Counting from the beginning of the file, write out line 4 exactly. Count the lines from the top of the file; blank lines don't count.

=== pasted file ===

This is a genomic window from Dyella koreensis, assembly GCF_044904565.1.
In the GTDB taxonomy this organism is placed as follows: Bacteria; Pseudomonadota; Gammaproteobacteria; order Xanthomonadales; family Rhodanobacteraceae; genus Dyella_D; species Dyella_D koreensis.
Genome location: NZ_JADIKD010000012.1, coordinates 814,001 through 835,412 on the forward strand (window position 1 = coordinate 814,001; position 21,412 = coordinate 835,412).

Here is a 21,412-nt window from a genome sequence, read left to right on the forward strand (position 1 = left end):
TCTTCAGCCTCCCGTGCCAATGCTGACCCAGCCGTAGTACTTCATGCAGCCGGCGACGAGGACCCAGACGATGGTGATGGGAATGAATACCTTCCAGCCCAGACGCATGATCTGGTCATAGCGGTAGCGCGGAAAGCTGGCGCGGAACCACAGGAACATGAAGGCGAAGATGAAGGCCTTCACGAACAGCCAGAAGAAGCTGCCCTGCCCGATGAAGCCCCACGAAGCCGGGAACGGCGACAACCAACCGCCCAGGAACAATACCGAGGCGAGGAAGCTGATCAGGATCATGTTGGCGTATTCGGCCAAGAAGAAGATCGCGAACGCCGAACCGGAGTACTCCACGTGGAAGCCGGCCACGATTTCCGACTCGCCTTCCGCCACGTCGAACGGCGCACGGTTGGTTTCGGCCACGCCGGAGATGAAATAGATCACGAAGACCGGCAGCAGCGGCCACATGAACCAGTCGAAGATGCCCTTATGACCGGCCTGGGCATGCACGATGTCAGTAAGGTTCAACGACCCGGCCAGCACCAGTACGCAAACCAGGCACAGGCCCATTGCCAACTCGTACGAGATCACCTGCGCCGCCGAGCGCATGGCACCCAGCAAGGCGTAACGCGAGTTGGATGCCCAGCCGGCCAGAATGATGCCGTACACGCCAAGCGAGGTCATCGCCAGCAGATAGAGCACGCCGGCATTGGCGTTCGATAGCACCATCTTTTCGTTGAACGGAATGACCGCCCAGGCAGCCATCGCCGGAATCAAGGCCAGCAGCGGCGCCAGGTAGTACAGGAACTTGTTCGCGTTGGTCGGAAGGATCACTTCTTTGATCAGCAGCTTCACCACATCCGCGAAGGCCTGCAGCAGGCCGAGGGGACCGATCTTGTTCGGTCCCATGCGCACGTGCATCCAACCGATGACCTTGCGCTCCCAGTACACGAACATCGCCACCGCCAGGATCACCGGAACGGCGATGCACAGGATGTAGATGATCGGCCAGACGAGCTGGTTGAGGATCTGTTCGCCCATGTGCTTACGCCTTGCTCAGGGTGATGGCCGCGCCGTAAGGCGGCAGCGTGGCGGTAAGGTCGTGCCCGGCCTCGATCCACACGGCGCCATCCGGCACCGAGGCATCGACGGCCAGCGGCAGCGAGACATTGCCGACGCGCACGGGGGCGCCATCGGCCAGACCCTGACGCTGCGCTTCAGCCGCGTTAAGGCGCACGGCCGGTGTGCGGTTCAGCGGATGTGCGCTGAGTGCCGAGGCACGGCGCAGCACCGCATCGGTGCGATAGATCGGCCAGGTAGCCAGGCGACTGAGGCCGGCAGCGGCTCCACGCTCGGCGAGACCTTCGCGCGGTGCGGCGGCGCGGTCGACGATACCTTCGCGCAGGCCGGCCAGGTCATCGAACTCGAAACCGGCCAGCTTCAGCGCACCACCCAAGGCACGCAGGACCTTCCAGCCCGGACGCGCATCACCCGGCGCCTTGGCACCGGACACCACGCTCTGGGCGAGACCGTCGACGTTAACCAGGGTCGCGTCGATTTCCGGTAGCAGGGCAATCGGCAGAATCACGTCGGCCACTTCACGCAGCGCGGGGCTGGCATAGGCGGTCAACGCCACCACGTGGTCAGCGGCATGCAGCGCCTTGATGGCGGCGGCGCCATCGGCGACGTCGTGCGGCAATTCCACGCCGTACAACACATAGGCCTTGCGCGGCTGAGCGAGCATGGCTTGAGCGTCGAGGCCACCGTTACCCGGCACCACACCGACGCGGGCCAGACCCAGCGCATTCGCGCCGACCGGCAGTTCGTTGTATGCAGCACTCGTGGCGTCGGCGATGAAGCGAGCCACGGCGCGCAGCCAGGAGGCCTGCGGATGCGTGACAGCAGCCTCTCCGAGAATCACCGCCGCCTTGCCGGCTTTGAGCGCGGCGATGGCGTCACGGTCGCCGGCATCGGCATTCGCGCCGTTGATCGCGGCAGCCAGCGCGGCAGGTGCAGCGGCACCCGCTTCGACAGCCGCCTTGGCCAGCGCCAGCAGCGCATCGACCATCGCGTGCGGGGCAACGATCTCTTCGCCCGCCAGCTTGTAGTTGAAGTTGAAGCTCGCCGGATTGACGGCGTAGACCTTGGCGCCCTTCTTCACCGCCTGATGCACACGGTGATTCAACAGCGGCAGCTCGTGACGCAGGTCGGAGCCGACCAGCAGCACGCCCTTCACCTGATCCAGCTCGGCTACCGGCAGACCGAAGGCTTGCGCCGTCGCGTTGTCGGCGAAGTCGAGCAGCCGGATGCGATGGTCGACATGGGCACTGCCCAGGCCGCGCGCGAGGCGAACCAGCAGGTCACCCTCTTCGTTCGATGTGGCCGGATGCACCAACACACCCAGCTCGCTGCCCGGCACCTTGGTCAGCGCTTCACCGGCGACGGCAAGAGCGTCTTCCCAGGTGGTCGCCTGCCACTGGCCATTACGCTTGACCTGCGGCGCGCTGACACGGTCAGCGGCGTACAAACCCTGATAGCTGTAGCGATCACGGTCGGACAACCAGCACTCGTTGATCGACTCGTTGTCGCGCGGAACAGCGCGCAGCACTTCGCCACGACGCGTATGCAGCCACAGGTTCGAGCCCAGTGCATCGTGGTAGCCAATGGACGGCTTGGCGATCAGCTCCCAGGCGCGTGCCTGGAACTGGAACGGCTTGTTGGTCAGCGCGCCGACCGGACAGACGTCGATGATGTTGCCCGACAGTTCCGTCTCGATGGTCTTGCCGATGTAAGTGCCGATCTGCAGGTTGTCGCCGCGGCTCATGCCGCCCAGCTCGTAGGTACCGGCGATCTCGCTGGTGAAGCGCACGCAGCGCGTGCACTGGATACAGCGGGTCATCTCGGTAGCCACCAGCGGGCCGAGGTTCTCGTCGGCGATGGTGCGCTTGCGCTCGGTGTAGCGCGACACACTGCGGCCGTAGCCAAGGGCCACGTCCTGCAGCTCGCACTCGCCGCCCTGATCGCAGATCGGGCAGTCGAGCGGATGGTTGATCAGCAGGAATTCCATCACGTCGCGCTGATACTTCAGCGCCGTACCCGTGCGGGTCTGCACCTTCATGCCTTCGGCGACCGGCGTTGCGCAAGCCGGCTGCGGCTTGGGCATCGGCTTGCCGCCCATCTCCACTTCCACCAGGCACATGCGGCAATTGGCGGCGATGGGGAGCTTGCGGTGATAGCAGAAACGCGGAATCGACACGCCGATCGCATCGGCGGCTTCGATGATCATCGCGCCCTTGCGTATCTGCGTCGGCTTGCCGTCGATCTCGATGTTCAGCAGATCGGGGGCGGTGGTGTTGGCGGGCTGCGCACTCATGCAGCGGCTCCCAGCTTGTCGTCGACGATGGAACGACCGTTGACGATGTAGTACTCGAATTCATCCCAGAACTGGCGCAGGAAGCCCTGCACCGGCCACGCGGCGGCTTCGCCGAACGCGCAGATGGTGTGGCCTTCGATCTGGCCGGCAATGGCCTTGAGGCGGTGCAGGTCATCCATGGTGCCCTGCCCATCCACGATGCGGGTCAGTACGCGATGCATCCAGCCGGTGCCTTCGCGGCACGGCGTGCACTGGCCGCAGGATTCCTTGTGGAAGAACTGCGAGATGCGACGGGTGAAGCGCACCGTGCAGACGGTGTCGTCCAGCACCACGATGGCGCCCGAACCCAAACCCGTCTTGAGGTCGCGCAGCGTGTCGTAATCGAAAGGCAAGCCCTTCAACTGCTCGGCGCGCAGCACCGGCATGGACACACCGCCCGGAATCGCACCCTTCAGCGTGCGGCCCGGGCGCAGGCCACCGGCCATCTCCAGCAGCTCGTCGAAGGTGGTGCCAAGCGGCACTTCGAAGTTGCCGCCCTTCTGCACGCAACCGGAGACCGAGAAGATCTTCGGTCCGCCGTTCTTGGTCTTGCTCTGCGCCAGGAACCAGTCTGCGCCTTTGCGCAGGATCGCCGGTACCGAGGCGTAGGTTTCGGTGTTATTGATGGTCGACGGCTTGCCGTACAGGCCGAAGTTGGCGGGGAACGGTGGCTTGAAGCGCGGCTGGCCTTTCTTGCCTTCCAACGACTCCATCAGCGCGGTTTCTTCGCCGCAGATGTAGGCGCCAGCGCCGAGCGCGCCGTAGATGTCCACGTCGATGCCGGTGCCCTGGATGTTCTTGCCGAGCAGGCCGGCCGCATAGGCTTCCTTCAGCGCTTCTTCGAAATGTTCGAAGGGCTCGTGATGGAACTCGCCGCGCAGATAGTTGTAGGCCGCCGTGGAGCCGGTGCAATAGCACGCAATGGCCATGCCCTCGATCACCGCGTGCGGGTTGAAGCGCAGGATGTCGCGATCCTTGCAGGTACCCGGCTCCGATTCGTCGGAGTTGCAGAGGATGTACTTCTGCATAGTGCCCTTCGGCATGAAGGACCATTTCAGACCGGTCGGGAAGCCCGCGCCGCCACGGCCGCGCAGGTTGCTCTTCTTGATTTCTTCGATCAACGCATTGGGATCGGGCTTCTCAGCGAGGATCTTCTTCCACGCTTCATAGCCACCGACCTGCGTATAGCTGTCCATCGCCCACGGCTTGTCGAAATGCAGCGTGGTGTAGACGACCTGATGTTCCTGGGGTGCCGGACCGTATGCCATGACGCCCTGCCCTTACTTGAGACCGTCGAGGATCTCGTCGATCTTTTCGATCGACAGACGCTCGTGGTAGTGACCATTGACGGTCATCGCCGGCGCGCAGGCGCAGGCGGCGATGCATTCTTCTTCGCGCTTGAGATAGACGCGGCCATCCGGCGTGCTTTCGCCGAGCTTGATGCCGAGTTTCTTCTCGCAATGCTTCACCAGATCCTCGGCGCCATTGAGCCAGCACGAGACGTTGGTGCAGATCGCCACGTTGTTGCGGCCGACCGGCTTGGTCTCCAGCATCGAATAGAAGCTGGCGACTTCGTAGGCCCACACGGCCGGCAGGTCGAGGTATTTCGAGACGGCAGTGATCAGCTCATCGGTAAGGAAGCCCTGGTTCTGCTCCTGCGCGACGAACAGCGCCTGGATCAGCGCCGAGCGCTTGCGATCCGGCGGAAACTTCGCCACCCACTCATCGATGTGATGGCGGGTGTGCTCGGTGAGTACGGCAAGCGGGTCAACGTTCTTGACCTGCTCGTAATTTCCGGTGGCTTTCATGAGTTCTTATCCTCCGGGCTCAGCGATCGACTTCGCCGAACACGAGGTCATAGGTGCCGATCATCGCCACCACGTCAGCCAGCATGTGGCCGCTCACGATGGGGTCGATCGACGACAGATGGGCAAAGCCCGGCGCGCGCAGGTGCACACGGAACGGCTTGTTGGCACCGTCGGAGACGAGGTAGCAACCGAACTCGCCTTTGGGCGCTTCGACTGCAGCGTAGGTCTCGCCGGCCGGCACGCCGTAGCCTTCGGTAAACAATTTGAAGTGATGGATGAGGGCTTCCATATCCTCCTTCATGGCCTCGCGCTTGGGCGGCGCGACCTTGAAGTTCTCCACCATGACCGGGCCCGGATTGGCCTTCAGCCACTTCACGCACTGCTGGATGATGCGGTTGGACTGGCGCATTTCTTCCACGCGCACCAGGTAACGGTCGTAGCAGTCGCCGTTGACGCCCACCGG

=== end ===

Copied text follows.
Here is a 21,412-nt window from a genome sequence, read left to right on the forward strand (position 1 = left end):